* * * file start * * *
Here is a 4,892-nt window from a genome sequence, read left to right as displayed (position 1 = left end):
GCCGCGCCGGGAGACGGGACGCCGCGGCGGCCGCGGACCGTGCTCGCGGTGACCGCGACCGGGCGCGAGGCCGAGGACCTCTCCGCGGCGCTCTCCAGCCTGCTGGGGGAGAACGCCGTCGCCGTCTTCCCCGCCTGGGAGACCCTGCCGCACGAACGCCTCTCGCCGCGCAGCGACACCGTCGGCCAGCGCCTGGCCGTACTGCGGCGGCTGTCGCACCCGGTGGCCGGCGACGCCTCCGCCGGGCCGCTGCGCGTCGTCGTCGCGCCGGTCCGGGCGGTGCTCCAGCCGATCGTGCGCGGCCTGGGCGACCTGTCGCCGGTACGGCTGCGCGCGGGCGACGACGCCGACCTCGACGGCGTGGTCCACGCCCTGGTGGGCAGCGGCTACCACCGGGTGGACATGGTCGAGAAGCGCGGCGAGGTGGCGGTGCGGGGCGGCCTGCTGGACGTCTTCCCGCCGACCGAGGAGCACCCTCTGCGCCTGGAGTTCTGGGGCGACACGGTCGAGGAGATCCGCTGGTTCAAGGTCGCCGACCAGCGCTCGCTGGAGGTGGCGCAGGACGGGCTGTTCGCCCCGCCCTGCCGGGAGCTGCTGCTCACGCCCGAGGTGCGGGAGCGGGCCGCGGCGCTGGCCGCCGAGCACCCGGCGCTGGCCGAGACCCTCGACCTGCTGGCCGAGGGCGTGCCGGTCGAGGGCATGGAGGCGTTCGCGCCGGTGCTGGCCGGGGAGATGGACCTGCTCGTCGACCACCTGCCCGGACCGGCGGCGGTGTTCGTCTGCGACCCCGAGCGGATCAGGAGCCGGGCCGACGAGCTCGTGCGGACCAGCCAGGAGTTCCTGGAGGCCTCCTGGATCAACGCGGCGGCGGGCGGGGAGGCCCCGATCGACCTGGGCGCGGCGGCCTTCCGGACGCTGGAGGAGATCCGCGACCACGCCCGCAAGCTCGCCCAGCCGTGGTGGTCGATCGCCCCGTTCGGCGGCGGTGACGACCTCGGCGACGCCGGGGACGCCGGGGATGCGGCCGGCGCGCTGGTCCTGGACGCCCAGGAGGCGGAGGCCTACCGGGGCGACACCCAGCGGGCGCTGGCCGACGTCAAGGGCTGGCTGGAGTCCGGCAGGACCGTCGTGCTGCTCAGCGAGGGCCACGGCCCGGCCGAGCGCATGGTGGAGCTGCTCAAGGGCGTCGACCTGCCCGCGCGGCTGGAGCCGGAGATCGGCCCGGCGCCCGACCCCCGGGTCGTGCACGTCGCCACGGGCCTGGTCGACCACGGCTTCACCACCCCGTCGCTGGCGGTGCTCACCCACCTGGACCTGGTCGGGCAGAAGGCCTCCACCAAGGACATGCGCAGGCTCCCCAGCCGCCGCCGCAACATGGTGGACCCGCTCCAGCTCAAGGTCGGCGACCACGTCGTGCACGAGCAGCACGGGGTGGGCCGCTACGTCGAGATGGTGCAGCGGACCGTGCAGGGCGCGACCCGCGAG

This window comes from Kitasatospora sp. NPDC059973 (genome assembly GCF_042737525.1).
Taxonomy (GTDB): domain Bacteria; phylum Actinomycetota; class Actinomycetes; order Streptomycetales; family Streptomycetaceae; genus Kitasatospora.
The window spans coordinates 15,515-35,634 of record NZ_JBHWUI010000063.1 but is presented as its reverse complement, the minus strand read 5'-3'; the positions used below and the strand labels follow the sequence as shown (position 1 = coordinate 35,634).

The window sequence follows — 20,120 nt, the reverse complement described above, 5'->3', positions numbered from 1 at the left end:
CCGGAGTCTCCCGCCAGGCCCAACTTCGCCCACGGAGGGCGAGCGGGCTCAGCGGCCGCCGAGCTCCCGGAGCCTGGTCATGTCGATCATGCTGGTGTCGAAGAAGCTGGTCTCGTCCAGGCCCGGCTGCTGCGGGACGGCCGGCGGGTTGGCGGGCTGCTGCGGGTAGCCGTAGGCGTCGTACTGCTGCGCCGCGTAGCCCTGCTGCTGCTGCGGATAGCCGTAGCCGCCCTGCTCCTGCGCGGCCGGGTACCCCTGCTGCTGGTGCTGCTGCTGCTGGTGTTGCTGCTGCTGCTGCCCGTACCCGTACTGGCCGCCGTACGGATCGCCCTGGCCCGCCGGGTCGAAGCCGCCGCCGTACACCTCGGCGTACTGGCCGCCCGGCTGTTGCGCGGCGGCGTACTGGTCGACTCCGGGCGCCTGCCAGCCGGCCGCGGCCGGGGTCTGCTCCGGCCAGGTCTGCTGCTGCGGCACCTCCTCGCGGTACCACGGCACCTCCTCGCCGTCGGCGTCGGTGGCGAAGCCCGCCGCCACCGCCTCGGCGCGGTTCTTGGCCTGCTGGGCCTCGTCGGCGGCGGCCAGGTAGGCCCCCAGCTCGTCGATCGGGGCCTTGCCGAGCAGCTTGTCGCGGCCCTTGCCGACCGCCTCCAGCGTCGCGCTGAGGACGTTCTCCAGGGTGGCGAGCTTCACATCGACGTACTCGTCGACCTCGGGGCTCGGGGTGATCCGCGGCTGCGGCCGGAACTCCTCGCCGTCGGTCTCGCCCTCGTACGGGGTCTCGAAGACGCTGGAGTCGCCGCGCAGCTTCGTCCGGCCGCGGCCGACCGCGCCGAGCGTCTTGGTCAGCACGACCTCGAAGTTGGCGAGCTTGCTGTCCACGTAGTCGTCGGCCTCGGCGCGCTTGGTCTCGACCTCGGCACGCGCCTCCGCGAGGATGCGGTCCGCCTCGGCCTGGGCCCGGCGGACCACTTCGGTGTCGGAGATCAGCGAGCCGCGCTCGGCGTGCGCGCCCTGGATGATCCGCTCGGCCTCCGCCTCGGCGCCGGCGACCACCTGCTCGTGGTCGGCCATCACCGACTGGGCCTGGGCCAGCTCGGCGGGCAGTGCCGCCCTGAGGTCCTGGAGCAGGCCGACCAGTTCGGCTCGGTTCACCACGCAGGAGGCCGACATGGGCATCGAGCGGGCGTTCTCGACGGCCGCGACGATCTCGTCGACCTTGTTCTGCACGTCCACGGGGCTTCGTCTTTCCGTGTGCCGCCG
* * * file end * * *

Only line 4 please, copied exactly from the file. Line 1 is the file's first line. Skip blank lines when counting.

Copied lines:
Taxonomy (GTDB): domain Bacteria; phylum Actinomycetota; class Actinomycetes; order Streptomycetales; family Streptomycetaceae; genus Kitasatospora.